Saturday, September 12, 2009
My kids all fell asleep in the living room last night in a big heap of end-of-the-summer-exhaustion. The boys have to be out the door at 7 am which, after long afternoons of summer slumber, is like the middle of the night to them.
Emma has to take "orders" from people who "are only taller, not any smarter" than kids. (Yes, that's how she put it)
I actually got almost, not quite, but almost caught up with the wash and I had all my papers in order when I got to campus. I even had on matching clothes and earrings. I hope my students don't get too used to that.
And I'm starting a new novel. I keep saying that, but I keep changing the way it opens. I think the problem was the voice just didn't sound authentic to me. I put books in the heap after about three pages if the voice doesn't hook me. Kids do, too.
That being said, here is a sampling of real voices from my kids on the first day of school. Voice really is character.
When I asked Christopher, he said, "Mom, everything is all good." He pushed the rest of his sandwich into his mouth so he couldn't say anymore then high tailed it to his room.
Philip reminded me, "He knows if he tells you too much, you'll call the school or something." When I asked Philip which of his teachers he liked, he smirked and said, "Mom, no one likes teachers. They're not likeable; they're just all control freaks.You tolerate teachers; you don't like them."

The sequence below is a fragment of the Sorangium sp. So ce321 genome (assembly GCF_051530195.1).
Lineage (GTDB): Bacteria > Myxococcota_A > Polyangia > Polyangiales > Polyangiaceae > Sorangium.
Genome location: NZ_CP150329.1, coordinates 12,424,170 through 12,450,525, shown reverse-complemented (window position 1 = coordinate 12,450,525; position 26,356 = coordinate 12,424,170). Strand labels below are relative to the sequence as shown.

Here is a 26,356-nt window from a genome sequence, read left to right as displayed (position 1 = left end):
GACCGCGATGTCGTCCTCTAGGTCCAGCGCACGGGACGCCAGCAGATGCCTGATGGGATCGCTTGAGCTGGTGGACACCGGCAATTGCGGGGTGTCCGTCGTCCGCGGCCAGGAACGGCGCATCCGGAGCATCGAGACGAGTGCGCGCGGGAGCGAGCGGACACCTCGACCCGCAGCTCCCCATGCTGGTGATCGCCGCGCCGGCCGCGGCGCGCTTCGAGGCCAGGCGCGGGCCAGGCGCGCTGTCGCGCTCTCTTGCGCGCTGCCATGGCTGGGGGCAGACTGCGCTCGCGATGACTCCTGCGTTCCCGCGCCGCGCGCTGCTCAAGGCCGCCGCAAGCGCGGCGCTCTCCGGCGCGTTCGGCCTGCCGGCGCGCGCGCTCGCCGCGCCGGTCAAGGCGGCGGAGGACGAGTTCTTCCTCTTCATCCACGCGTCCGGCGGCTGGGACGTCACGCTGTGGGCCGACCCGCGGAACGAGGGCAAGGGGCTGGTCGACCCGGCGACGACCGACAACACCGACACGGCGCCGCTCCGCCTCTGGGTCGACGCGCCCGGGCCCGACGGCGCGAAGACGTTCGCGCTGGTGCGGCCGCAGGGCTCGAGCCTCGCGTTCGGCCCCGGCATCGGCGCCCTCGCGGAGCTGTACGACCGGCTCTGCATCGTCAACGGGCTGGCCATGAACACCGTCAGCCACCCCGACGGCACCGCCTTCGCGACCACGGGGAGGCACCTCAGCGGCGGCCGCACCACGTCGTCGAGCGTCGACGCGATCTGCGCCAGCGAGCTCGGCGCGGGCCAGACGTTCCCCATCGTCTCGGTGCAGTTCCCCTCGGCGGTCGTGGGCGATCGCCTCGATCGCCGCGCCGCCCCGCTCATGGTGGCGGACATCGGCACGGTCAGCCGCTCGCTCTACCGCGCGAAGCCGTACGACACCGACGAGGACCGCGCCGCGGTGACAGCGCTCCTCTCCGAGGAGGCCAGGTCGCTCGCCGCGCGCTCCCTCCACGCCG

Right. I forgot.
Emma had the most descriptive assessment of the first couple of days. Her "friend" L. got a new haircut so now she looks like a "fuzzy pumpkin." I put friend in quotes because L. is one of those people we talk to, but never truly befriend. I should say that L. sees ghosts, carries tarot cards, and could use a little help in the hygiene department. She came over once, and Emma decided she needed to remain a school friend.
Anyway, L. informed Emma that the bathroom in their classroom was haunted. Not only did several ghosts inhabit it, but the janitor is somehow involved in maintaining the ghosts' secrecy. (I felt a little guilty when she was explaining all this; I couldn't help but see the huge difference in the YA mind and the MG mind)
All day, Emma and L. listened to toilets flush when no one was in there, lights blinked, faucets ran and there is a low creaking sound which is, of course, how the ghosts speak to one another.
"Could it be the water running in the pipes?" I asked, "the school is pretty old."
"It's not water," she explained (barely hiding the exasperation in her voice), "water sounds wet. This is more like wind."
"So how is everything else?"
"I almost fell asleep during history. What's the point in learning about the colonies? Aren't all those people dead?"
"Maybe they're the ghosts," I suggested.
She looked at me for a second. "No, I don't think so. That would be interesting. And there's nothing interesting about school."
So much for the first three days...